Weak agglomeration operates only on corresponding bits of the hash arguments, and it affects the same bit of the resulting hash: a 1-bit parallel agglomeration. This operation may not mask correlation between the two argument hash values and thus on the average it may bias the distribution of the result. If you assume the hash function did a clean job of hashing the original keys and the argument keys are independent of each other, then weak agglomeration will maintain the uniform random distribution of these combined values. If the argument keys were highly correlated then using weak agglomeration is not recommended.

This method is called wag in the code in the appendix. This is invoked as hx.wag(hb) causing a Hash value which is the weak agglomeration of hashes hx and hb to be returned.

STRONG AGGLOMERATION guarantees a better hash value distribution, it will be insensitive to key correlations, and provide a uniform random distribution of keys, but the resulting hash is inseparable and non-commutative. It is a n-by-n-bit agglomeration, where each bit of the two inputs affects each bit of the output hash value. This is useful for constructing a new hash value for a class value.

This method is called sag in the code in the appendix. This is invoked as hx.sag(hb) creating a Hash value which is the strong agglomeration of the hashes hx and hb to be returned.

As an example, assume a new class defining employee information and it constructs the employee identification from three elements: an integer element giving the department called dept, another integer element giving the year of birth of the employee, birth_yr, and the last an integer sequence number which goes up by one for each department, seq. Then one can get a combined hash value for the whole key with the following expression:

hash_code = #dept * #birth_yr * #seq;
or its somewhat more verbose Java equivalent using the Hash class
hash_code = ((new Hash(dept)).sag.(new Hash(birth_yr)))
            .sag(new Hash(seq));

REDUCE TO LONG produces long integers to use as an index from a hash value. This is best represented as the % (mod) operator.  A guard against negative numbers should be in place for the operation.  That is it should throw a new division-by-negative-number exception.  The value produces varies from 0 to n-1, where n is the denominator of the %.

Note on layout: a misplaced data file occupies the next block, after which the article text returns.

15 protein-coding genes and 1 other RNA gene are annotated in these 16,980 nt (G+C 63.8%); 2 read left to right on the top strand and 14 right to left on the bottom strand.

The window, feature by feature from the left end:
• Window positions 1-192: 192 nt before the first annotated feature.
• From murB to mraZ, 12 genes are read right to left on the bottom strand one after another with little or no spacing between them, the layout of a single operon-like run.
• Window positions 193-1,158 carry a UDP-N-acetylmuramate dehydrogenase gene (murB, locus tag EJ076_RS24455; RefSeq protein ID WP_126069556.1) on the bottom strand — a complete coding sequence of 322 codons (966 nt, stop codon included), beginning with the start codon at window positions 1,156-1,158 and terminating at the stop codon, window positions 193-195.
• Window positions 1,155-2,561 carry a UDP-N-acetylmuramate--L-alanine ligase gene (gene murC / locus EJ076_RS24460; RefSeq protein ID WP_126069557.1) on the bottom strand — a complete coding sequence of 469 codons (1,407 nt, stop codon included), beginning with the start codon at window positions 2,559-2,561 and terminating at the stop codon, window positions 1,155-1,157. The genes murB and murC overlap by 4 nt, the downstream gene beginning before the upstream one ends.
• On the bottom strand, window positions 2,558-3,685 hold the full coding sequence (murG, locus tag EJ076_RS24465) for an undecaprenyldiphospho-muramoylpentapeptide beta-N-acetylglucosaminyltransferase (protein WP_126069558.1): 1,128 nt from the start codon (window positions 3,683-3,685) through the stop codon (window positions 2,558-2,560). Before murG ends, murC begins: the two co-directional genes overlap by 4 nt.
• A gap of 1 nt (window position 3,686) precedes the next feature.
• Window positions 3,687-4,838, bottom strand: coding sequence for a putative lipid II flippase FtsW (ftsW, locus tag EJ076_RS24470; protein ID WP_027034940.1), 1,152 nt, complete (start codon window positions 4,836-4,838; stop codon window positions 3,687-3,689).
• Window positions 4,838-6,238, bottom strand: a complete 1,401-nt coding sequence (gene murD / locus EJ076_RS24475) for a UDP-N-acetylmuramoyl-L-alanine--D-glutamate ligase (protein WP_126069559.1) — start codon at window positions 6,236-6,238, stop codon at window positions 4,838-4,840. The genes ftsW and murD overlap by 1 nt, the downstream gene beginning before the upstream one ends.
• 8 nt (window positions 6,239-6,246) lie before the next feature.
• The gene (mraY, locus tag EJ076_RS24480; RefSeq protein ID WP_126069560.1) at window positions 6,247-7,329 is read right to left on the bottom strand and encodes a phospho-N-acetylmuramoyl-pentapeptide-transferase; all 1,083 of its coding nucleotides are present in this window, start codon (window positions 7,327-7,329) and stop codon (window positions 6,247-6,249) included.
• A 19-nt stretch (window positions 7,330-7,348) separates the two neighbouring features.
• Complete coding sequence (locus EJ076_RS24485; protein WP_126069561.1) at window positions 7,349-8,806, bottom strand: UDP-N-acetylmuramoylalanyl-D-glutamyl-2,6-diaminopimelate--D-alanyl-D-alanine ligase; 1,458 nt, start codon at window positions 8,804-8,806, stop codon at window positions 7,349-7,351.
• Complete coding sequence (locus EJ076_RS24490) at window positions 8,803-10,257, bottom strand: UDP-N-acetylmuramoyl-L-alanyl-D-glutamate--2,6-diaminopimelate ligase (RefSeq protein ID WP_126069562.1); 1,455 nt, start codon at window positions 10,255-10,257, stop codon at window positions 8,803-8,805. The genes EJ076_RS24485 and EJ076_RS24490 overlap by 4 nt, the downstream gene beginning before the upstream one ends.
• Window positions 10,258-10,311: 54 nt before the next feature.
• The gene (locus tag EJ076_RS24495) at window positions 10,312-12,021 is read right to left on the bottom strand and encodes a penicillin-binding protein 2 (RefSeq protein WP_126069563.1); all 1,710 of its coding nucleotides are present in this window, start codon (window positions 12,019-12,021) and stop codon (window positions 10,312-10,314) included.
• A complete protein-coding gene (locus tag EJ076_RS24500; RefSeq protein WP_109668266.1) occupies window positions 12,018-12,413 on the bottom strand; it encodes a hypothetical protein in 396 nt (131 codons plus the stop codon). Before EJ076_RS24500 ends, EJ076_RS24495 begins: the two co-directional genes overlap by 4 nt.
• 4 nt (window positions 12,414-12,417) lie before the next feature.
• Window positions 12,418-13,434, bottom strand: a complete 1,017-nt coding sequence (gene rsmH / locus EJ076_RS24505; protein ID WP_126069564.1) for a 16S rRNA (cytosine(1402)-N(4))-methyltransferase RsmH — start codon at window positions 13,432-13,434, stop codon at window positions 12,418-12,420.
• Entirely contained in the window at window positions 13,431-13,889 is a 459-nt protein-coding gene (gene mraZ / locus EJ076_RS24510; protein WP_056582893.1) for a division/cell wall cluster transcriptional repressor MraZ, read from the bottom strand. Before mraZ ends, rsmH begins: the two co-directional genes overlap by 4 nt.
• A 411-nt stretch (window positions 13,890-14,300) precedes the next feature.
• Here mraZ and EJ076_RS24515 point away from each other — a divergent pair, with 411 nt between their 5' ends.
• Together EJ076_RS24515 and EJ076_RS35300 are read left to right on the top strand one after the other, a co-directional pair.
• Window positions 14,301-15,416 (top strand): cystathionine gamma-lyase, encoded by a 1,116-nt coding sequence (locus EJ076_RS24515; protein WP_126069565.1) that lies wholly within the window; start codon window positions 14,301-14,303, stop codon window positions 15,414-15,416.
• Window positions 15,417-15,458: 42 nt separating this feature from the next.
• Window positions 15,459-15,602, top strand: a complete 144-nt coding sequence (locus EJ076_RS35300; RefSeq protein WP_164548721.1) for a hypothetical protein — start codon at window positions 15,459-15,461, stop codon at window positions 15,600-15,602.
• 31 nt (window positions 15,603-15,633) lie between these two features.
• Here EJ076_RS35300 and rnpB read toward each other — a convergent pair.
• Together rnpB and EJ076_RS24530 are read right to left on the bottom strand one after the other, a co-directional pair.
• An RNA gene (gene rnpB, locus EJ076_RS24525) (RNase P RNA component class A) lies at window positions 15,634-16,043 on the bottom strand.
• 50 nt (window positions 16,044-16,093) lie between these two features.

This method is called bag in the code in the appendix. The Java class code in the appendix avoids the negative number problems by forcing both the numerator and denominator to be positive.

As an example it is invoked as hx.bag(100) creating a integer value in the range 0 to 99 from hash hx.

Criticism 4 Solution for No Defined Hash Algorithm in the Specifications

The hash function currently supplied with the Java implementation is next to useless and the Java specification fails to provide any invariants one might use to program it.

The Java language specification should define a general library hash function so that hashing works uniformly across the network and all implementations. This means defining the function precisely in the specification. Currently there are only a few known algorithms good enough to be a library function. It should define the hash function as one of the good library functions given in this paper, either pkphash or buzhash.

Java should by default hash any class (base or user defined) using this same function.  The hash of a base class is the hash algorithm applied to all the bits of the class.  The hash of a user defined class should be applied across all non-reference bits in the class.  The user can override the system supplied hash function in a new class by defining his own if hashing for this class should be done on a different subset of the class values, or because it needs some other characteristic.

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Copyright 1996 Robert Uzgalis, All Rights Reserved.
Contact: Robert Uzgalis <>